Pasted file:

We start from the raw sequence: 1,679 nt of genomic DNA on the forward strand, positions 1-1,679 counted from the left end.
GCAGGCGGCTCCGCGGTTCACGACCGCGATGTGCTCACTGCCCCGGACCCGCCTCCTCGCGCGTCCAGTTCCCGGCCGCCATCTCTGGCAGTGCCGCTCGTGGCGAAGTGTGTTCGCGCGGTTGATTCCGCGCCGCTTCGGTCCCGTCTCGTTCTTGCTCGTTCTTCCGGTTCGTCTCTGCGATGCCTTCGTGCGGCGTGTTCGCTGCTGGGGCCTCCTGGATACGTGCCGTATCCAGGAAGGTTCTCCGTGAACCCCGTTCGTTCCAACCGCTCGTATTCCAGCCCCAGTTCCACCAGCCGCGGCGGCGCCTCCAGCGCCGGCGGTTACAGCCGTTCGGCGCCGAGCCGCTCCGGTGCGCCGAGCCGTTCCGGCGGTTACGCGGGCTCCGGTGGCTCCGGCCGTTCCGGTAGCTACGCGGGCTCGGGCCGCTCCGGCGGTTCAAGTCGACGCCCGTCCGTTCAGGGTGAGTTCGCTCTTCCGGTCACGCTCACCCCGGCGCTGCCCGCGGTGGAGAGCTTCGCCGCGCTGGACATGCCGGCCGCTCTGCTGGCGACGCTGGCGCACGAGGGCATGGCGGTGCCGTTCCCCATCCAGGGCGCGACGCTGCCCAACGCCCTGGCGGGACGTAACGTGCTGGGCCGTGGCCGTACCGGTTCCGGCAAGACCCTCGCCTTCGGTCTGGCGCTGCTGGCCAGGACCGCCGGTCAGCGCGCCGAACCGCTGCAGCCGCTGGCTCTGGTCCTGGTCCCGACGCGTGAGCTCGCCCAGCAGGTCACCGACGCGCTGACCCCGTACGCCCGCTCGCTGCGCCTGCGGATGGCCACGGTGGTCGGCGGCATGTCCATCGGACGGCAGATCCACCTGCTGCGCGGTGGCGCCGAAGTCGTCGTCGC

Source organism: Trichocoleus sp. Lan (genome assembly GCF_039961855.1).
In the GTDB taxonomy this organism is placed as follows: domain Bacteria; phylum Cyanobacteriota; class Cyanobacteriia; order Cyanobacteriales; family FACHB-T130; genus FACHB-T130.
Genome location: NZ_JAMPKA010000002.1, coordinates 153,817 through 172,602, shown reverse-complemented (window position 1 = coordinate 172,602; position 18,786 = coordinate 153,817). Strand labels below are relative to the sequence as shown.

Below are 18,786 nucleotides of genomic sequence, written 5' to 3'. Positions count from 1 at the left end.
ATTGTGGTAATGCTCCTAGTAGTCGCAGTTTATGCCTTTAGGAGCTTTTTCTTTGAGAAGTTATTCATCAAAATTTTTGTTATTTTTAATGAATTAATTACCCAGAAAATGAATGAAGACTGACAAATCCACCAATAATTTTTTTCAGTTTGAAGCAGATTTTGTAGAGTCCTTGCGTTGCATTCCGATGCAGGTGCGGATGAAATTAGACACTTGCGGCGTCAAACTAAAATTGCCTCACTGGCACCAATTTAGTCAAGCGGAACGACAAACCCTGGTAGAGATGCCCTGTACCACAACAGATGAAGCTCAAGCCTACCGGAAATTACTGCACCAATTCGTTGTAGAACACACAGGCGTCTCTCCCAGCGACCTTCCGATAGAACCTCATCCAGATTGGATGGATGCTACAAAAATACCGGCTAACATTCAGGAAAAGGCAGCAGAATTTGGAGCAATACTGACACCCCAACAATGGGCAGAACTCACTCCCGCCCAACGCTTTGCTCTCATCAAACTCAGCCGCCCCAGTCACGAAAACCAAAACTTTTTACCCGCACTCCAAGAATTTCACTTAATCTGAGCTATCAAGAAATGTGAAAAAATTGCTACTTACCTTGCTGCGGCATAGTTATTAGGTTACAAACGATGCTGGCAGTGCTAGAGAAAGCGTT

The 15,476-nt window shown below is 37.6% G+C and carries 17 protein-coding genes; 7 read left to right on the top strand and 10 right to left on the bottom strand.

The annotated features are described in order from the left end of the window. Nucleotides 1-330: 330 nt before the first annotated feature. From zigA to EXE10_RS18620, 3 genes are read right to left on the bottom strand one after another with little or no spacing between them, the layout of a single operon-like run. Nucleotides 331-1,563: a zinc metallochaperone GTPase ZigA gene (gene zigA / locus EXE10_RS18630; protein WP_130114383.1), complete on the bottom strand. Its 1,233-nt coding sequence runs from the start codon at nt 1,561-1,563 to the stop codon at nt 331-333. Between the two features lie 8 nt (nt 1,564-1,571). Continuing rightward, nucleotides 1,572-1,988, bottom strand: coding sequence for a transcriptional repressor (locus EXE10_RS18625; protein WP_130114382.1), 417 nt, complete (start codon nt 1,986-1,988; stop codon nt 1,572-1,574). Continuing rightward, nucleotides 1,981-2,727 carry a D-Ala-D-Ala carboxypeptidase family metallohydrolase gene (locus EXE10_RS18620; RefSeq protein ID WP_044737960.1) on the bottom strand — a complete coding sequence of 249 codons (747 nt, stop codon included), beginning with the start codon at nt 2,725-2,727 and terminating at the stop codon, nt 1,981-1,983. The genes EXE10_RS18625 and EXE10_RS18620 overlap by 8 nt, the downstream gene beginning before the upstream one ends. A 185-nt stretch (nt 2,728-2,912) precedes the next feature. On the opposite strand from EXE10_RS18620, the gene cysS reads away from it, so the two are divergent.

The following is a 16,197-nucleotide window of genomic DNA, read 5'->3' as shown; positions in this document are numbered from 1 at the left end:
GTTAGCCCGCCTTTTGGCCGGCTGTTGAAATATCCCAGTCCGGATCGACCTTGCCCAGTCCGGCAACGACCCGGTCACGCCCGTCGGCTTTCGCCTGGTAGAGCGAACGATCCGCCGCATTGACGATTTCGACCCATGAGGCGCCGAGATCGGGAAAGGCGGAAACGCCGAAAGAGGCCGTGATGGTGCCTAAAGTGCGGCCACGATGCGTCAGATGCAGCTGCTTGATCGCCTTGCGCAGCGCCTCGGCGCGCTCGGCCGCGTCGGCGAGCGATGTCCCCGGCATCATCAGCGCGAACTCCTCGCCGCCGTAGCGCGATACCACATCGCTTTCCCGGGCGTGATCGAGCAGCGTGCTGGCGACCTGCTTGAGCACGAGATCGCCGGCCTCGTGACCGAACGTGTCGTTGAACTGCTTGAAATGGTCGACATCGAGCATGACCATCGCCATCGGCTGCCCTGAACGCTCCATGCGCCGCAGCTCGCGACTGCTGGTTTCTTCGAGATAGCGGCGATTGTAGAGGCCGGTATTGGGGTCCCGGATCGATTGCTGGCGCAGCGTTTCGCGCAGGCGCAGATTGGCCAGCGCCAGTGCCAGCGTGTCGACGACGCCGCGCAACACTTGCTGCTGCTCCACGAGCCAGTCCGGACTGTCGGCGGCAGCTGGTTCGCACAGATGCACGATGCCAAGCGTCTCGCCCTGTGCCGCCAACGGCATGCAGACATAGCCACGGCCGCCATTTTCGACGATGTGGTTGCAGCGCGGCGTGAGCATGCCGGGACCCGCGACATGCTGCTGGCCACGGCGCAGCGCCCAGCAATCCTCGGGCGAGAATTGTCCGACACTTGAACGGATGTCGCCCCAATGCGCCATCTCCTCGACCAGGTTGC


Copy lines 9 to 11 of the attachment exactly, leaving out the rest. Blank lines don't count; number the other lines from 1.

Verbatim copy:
The annotated features are described in order from the left end of the window. Nucleotides 1-330: 330 nt before the first annotated feature. From zigA to EXE10_RS18620, 3 genes are read right to left on the bottom strand one after another with little or no spacing between them, the layout of a single operon-like run. Nucleotides 331-1,563: a zinc metallochaperone GTPase ZigA gene (gene zigA / locus EXE10_RS18630; protein WP_130114383.1), complete on the bottom strand. Its 1,233-nt coding sequence runs from the start codon at nt 1,561-1,563 to the stop codon at nt 331-333. Between the two features lie 8 nt (nt 1,564-1,571). Continuing rightward, nucleotides 1,572-1,988, bottom strand: coding sequence for a transcriptional repressor (locus EXE10_RS18625; protein WP_130114382.1), 417 nt, complete (start codon nt 1,986-1,988; stop codon nt 1,572-1,574). Continuing rightward, nucleotides 1,981-2,727 carry a D-Ala-D-Ala carboxypeptidase family metallohydrolase gene (locus EXE10_RS18620; RefSeq protein ID WP_044737960.1) on the bottom strand — a complete coding sequence of 249 codons (747 nt, stop codon included), beginning with the start codon at nt 2,725-2,727 and terminating at the stop codon, nt 1,981-1,983. The genes EXE10_RS18625 and EXE10_RS18620 overlap by 8 nt, the downstream gene beginning before the upstream one ends. A 185-nt stretch (nt 2,728-2,912) precedes the next feature. On the opposite strand from EXE10_RS18620, the gene cysS reads away from it, so the two are divergent.

The following is a 16,197-nucleotide window of genomic DNA, read 5'->3' as shown; positions in this document are numbered from 1 at the left end:
GTTAGCCCGCCTTTTGGCCGGCTGTTGAAATATCCCAGTCCGGATCGACCTTGCCCAGTCCGGCAACGACCCGGTCACGCCCGTCGGCTTTCGCCTGGTAGAGCGAACGATCCGCCGCATTGACGATTTCGACCCATGAGGCGCCGAGATCGGGAAAGGCGGAAACGCCGAAAGAGGCCGTGATGGTGCCTAAAGTGCGGCCACGATGCGTCAGATGCAGCTGCTTGATCGCCTTGCGCAGCGCCTCGGCGCGCTCGGCCGCGTCGGCGAGCGATGTCCCCGGCATCATCAGCGCGAACTCCTCGCCGCCGTAGCGCGATACCACATCGCTTTCCCGGGCGTGATCGAGCAGCGTGCTGGCGACCTGCTTGAGCACGAGATCGCCGGCCTCGTGACCGAACGTGTCGTTGAACTGCTTGAAATGGTCGACATCGAGCATGACCATCGCCATCGGCTGCCCTGAACGCTCCATGCGCCGCAGCTCGCGACTGCTGGTTTCTTCGAGATAGCGGCGATTGTAGAGGCCGGTATTGGGGTCCCGGATCGATTGCTGGCGCAGCGTTTCGCGCAGGCGCAGATTGGCCAGCGCCAGTGCCAGCGTGTCGACGACGCCGCGCAACACTTGCTGCTGCTCCACGAGCCAGTCCGGACTGTCGGCGGCAGCTGGTTCGCACAGATGCACGATGCCAAGCGTCTCGCCCTGTGCCGCCAACGGCATGCAGACATAGCCACGGCCGCCATTTTCGACGATGTGGTTGCAGCGCGGCGTGAGCATGCCGGGACCCGCGACATGCTGCTGGCCACGGCGCAGCGCCCAGCAATCCTCGGGCGAGAATTGTCCGACACTTGAACGGATGTCGCCCCAATGCGCCATCTCCTCGACCAGGTTGC